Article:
The setItems method sets the list to be the specified array of items.

Finding Items

The Combo class provides two indexOf methods. These two methods function in a very similar way as the indexOf methods in the java.lang.String class.

The following method searches a combo's list from the given index until an item is found that is equal to the argument and returns the index of the found item. If no such item is found, -1 is returned.

 public int indexOf(String text, int startIndex)

The other indexOf method starts the search from 0:

 public int indexOf(String text)

which is equivalent to

 indexOf(text, 0);

Adding Items

To add an item to the specified position in the list, use the following:

 public void add(String text, int index)

If the specified index is less than zero (0) or greater than the total number of items currently in the list, an IllegalArgumentException is thrown. If the specified index is in the middle of the range, all the items with an index equal to or larger than the specified index will move downward by one position. The convenient add method appends an item to the end of the list:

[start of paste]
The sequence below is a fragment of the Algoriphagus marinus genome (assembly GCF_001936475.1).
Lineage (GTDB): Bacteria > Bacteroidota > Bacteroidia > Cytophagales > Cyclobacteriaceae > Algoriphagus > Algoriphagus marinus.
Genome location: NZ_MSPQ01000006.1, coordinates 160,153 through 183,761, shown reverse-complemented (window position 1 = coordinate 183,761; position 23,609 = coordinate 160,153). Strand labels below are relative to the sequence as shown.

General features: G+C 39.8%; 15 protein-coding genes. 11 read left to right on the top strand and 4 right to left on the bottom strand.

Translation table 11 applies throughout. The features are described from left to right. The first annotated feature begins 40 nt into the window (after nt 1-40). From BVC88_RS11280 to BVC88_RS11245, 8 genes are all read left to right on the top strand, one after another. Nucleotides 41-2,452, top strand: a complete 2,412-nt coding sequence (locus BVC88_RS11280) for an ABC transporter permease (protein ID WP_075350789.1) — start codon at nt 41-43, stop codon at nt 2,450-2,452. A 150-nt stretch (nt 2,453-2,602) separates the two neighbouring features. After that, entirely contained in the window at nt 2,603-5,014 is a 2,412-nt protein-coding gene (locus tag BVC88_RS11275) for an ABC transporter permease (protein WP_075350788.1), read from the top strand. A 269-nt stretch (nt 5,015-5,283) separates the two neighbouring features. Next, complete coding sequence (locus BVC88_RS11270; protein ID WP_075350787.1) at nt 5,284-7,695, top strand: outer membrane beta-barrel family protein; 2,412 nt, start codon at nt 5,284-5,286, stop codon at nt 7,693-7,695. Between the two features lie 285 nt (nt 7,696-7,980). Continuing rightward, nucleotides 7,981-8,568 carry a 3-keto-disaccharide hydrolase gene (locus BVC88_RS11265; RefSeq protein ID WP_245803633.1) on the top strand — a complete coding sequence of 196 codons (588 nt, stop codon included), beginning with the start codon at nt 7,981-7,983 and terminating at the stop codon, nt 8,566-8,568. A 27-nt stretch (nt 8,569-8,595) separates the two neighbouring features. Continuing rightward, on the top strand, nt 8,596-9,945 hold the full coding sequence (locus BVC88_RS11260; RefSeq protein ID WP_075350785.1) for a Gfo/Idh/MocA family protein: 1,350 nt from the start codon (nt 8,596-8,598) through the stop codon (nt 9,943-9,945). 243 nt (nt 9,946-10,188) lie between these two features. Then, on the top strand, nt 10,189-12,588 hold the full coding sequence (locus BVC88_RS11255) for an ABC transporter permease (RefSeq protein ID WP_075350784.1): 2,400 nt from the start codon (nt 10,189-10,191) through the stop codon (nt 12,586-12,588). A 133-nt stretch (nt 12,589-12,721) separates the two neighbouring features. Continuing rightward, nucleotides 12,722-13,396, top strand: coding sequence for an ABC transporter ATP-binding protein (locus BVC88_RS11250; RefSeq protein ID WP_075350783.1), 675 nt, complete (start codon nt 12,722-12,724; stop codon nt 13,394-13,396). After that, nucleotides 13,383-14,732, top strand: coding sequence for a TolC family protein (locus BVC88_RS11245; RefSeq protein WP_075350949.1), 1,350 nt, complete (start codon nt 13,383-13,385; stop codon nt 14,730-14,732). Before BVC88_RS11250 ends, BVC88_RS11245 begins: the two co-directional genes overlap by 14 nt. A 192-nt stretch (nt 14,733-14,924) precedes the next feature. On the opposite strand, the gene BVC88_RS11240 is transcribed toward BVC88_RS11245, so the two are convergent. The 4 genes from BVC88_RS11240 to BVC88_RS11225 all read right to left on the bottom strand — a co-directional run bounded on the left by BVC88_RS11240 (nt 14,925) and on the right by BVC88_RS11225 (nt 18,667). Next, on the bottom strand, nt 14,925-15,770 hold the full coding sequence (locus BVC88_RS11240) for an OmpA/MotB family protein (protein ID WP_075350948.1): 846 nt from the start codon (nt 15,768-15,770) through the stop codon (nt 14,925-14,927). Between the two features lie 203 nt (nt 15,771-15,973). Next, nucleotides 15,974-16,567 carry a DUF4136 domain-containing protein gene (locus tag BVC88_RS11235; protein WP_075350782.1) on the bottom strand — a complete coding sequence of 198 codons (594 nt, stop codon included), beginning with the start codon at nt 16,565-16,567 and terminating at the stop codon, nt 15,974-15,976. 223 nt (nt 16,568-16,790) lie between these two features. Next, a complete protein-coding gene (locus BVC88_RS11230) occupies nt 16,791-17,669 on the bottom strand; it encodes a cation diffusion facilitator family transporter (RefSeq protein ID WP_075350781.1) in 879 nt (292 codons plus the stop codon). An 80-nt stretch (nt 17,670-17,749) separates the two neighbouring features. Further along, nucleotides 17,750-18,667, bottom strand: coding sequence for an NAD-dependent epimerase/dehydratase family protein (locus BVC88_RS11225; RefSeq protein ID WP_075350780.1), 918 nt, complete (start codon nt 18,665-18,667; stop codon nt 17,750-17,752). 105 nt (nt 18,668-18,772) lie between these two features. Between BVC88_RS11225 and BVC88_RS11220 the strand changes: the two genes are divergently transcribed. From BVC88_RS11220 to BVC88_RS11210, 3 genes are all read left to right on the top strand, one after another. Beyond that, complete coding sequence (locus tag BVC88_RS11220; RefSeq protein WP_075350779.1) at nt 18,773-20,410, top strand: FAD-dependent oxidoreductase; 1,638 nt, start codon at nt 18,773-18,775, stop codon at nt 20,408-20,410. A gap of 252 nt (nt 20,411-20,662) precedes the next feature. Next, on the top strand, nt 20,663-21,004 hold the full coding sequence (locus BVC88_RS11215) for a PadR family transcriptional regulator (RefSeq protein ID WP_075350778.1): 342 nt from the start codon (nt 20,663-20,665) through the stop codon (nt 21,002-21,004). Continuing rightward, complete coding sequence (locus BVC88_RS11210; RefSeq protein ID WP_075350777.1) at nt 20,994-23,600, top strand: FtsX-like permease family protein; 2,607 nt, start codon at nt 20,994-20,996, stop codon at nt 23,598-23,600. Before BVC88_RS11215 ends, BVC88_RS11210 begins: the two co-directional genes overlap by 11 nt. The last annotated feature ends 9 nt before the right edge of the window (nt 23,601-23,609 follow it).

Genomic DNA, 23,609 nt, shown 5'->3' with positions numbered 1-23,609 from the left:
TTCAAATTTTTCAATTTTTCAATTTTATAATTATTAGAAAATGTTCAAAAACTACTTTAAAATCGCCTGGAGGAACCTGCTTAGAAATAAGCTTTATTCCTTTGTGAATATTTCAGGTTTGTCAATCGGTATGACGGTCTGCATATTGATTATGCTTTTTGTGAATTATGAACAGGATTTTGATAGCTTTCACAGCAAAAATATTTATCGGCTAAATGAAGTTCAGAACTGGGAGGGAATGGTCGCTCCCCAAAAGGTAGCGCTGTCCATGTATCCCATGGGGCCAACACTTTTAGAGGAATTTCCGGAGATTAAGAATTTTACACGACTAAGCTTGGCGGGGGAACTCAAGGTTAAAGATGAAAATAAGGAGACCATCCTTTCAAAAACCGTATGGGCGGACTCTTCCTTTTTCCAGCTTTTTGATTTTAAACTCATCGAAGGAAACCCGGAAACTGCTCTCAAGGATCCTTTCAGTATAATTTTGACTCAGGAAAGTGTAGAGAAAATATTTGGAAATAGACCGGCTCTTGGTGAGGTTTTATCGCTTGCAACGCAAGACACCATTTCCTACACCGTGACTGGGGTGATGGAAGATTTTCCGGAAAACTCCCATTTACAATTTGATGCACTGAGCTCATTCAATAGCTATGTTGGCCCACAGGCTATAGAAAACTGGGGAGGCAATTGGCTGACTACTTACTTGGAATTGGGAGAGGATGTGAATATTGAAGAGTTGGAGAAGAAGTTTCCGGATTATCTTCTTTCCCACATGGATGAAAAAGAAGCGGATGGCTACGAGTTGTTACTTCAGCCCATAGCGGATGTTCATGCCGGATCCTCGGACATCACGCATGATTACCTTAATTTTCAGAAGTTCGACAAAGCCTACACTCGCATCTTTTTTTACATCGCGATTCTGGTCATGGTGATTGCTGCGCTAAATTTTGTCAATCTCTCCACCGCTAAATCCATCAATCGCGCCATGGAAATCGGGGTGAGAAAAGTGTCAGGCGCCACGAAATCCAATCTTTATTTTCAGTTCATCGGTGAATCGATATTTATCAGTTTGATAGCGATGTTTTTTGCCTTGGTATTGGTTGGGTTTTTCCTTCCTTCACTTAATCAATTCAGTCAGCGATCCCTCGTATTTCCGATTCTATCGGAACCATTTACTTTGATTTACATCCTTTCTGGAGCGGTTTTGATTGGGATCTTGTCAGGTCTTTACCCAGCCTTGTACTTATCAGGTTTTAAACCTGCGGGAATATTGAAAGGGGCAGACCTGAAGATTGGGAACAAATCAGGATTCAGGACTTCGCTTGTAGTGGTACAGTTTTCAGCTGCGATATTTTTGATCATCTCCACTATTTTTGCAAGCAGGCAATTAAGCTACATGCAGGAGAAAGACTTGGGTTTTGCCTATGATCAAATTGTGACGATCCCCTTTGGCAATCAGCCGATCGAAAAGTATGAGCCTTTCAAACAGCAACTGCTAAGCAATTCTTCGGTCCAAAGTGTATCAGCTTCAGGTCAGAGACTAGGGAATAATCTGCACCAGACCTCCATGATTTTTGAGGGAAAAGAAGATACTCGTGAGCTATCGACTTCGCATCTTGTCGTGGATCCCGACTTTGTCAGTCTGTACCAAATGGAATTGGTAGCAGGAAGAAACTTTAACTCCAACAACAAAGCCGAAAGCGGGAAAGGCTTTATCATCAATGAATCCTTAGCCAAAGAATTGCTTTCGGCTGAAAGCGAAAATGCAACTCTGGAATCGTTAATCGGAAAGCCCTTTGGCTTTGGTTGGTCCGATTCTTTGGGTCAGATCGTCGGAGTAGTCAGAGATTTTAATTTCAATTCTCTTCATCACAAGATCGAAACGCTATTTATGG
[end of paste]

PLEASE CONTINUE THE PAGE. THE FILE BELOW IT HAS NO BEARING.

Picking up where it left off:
public void add(String text)

This is equivalent to the following:

 public void add(String text, getItemCount());

Removing Items

To remove a single item from the list, use the following:

 public void remove(int index)

Naturally, if the index is out of range of the list, an IllegalArgumentExeption is thrown.

To remove multiple items, use the following:

 public void remove(int startIndex, int endIndex)

The preceding method removes all the items between the specified start index and the end index (inclusive).

The following method removes the first found item with given text:

 public void remove(String text)

To remove all the items, use the following:

 public void removeAll()

Creating a Combo with Sorted List

Using alphabetically sorted lists with combos makes the user interface more accessible and user friendly. In this section, we are going to improve the sample application by implementing alpha-beta list sorting and automatic item adding functions. The automatic item adding function enables the user to put the newly added value into the list by pressing the carriage return. The new features are demonstrated in Figure 7-3.

image from book
Figure 7-3

The following code provides a sample implementation of these features:

 final Combo combo = new Combo(shell, SWT.NULL);

 String[] languages = new String[]{"Java", "C", "C++", "SmallTalk"};

 Arrays.sort(languages);

 for(int i=0; i" :
 combo.getItem(combo.getSelectionIndex())) +
 ", text content in the text field: " + combo.getText());
 String text = combo.getText();
 if(combo.indexOf(text) < 0) { // Not in the list yet.
 combo.add(text);
 
 // Re-sort